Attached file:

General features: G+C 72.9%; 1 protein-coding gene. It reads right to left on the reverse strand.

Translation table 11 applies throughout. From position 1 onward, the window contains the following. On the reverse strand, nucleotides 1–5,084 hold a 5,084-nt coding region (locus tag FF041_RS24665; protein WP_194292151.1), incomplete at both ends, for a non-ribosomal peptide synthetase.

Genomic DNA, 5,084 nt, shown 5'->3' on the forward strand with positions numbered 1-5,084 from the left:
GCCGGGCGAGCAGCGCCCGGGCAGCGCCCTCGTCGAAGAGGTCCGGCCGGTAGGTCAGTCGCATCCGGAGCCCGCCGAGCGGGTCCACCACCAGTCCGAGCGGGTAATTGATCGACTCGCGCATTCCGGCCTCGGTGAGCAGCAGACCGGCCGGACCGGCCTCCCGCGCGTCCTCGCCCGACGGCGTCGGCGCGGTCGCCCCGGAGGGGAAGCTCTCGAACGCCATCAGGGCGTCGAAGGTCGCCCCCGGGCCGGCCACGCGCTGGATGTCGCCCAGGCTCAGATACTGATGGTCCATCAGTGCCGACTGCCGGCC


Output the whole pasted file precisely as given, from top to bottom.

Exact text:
General features: G+C 72.9%; 1 protein-coding gene. It reads right to left on the reverse strand.

Translation table 11 applies throughout. From position 1 onward, the window contains the following. On the reverse strand, nucleotides 1–5,084 hold a 5,084-nt coding region (locus tag FF041_RS24665; protein WP_194292151.1), incomplete at both ends, for a non-ribosomal peptide synthetase.

Genomic DNA, 5,084 nt, shown 5'->3' on the forward strand with positions numbered 1-5,084 from the left:
GCCGGGCGAGCAGCGCCCGGGCAGCGCCCTCGTCGAAGAGGTCCGGCCGGTAGGTCAGTCGCATCCGGAGCCCGCCGAGCGGGTCCACCACCAGTCCGAGCGGGTAATTGATCGACTCGCGCATTCCGGCCTCGGTGAGCAGCAGACCGGCCGGACCGGCCTCCCGCGCGTCCTCGCCCGACGGCGTCGGCGCGGTCGCCCCGGAGGGGAAGCTCTCGAACGCCATCAGGGCGTCGAAGGTCGCCCCCGGGCCGGCCACGCGCTGGATGTCGCCCAGGCTCAGATACTGATGGTCCATCAGTGCCGACTGCCGGCC